Preserving the Culture of South Dakota’s Tribes

Dakota Indian Foundation was founded in 1971 by the late John Frank Lindley, former State Representative and Lieutenant Governor of the State of South Dakota. He conceived the Foundation from his concern for the plight of South Dakota’s tribes. The Foundation was incorporated under the laws of South Dakota as a non-profit charity on March 16, 1971 to assist tribal nations with the preservation of their history and culture. Dakota Indian Foundation was granted tax exempt status under Internal Revenue Code Section 501 (c)(3) on May 10, 1971.

The Foundation is governed by a nine-member Board of Directors comprised of business and education professionals. The Board is comprised of a majority of enrolled tribal members and meets on a monthly basis to review grant proposals and scholarship applications. The Board is not paid for their services but receive reimbursement of expenses when necessary.

Grants to Organizations

Through the generosity of donors, the Foundation is able to support activities directly related to the social enhancement and cultural preservation of Dakota people. Awards are based on the availability of funds which are raised through direct mail appeals, voluntary contributions, testamentary bequests, and interest on investments.


The Foundation does not fund political office campaigns, lobbying or political action campaigns or existing government programs or services. Nor will it fund religious organization general funds, fundraisers or benefits.

Academic Scholarships

At the heart of Dakota Indian Foundation is a belief that education is essential to making life better for future generations. Each semester, approximately 100 students receive a scholarship to support their collegiate studies. Students must be enrolled in a South Dakota tribe, have attended a college or university on a full-time basis, and carry a minimum grade point average.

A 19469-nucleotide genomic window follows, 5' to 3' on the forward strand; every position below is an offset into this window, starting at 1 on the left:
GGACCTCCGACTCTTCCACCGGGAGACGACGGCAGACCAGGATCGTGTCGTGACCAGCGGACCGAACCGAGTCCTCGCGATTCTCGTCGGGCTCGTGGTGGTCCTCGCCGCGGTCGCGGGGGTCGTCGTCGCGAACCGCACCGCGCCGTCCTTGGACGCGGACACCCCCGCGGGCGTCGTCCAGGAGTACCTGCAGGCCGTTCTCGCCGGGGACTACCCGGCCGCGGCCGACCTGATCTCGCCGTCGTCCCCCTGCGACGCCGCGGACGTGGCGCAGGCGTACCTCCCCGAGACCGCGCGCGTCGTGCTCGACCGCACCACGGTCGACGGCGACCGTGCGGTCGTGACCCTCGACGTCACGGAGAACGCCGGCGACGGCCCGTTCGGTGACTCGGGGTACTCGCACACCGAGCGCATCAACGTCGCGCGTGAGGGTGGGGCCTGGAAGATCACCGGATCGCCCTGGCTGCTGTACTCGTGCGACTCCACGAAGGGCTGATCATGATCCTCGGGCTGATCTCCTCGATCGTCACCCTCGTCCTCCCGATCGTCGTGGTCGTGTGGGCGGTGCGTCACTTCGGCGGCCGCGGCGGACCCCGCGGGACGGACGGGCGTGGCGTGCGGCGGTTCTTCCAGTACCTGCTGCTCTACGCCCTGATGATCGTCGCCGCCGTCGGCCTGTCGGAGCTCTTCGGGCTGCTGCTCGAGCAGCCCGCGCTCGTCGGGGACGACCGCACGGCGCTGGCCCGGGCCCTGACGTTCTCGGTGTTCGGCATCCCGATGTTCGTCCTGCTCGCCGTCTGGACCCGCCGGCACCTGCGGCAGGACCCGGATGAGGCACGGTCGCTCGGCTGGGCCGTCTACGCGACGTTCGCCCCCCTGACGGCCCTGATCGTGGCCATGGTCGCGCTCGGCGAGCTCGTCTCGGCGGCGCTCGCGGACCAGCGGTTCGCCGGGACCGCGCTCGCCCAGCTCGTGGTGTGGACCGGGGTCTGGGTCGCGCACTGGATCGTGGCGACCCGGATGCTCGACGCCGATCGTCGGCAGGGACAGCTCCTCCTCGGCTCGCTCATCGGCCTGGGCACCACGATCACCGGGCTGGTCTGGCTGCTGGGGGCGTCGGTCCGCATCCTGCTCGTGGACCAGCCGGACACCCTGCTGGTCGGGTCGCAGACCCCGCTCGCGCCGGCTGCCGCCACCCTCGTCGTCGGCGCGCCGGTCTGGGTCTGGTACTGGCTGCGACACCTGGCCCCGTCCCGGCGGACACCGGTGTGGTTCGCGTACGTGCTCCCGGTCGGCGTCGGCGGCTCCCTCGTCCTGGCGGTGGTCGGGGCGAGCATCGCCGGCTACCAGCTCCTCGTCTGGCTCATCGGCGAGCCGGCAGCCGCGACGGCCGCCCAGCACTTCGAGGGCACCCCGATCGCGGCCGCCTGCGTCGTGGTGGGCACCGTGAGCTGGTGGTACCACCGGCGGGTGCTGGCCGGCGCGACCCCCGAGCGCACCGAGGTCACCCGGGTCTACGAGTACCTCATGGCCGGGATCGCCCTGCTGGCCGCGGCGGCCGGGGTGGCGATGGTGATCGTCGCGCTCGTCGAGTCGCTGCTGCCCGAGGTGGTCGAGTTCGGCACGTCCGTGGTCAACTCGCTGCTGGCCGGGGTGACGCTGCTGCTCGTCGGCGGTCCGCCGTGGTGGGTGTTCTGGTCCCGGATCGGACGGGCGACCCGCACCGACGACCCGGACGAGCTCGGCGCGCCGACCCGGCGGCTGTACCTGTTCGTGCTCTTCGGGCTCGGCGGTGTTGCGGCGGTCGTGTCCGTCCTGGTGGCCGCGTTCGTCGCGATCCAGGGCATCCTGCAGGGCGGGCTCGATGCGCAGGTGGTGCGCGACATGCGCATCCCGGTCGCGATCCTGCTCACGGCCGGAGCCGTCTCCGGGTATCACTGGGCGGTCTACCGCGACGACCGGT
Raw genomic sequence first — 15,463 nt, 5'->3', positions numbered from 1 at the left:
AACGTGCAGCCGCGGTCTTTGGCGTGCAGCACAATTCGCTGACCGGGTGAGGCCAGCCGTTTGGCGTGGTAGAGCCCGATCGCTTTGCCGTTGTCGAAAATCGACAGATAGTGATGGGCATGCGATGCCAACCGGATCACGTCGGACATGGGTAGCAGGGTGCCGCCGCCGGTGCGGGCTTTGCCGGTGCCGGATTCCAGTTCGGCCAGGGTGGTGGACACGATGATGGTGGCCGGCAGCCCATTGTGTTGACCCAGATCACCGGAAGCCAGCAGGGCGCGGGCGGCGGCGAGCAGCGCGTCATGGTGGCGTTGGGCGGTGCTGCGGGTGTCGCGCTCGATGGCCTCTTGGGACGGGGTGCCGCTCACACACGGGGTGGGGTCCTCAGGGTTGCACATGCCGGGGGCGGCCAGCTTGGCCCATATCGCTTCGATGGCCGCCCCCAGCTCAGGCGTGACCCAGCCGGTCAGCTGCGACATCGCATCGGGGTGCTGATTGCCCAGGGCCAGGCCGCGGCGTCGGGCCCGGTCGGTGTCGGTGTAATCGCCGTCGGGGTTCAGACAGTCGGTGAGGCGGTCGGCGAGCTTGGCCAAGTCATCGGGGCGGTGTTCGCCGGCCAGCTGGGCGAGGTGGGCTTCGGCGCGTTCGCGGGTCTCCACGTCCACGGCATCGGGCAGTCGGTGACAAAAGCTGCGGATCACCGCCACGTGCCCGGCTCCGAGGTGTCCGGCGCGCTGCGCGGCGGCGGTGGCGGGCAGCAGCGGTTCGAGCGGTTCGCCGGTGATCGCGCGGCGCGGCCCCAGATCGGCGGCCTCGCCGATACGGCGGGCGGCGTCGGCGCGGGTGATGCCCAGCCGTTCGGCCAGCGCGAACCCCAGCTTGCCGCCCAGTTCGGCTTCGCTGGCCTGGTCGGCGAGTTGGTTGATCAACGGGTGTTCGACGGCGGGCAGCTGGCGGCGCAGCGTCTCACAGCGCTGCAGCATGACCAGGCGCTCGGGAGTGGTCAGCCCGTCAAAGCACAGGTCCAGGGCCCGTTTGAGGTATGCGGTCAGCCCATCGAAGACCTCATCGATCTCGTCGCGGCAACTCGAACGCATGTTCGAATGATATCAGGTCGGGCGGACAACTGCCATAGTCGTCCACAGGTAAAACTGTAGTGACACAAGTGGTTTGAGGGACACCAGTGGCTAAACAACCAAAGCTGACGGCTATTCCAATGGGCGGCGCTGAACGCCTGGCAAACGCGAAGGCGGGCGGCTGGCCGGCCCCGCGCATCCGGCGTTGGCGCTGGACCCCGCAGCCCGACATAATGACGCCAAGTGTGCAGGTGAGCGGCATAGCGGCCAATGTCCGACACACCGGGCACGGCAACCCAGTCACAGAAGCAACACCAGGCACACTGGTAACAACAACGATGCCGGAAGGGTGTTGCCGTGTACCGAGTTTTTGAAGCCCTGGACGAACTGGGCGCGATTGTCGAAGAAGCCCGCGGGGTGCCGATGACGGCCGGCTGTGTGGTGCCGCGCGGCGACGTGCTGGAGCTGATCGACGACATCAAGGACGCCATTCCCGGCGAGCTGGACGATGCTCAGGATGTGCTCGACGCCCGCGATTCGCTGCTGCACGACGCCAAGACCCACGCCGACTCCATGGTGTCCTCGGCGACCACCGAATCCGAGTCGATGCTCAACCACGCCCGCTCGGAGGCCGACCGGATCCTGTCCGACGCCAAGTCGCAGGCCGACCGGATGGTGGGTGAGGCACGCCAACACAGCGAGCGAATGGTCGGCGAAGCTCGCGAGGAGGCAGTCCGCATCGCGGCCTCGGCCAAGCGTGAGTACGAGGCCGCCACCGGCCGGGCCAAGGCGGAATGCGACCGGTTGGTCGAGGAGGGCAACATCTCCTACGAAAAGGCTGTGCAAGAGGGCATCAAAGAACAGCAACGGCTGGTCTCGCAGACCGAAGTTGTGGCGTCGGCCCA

Remembering Ella C. Deloria

Ella C. Deloria
1888 - 1971
Dakota Indian Foundation is home to the Ella C. Deloria Research Papers that were instrumental in the books she wrote. Ms. Deloria was born in 1888 to her parents Philip Deloria, a Yankton Sioux and Mary Sully/Bordeaux, of Sans Are Sioux ancestry.

Ella was educated under her auspices of the Church, but was also greatly influenced by her relatives, Native culture and language.

Ella graduated from ColumbiaUniversity in 1915 and moved to New York with her two younger siblings. She participated in many studies and served as an educator wherever she went.

In 1944, Ella wrote Speaking of Indians, a work that examined both traditional and contemporary Indian life. Ella served as the Director for St. Elizabeth’s Mission in Wakpala, South Dakota from 1955 to 1958.

In 1961, Ella was Assistant Director of the W.H. Over Museum located at the University of South Dakota in Vermillion. She conducted linguistic research and prepared exhaustive analytical research of Siouan Language. Her work is evident in Rigg’s Dictionary including Teton dialect forms as well as the Santee. Her work has also influenced books including Waterlilly, published in 1988, and the Dakota Way of Life, 2007.
War and Conflict 
PDF Presentation 

Projects Funded

  • Ella C. Deloria Research Project: Language, Culture and History.
  • Publication of Lakota Dictionary.
  • Summer youth cultural camps.
  • Native film documentaries.
  • Community Powwows and Native American Heritage Festivals.
  • Traditional Gardening projects.
  • Annual Mankato 38 Memorial Ride.
  • Sacred Horse Society Activities.


The Foundation’s financial records are audited annually by an Independent Certified Public Accounting Firm. Annual reports are available upon request.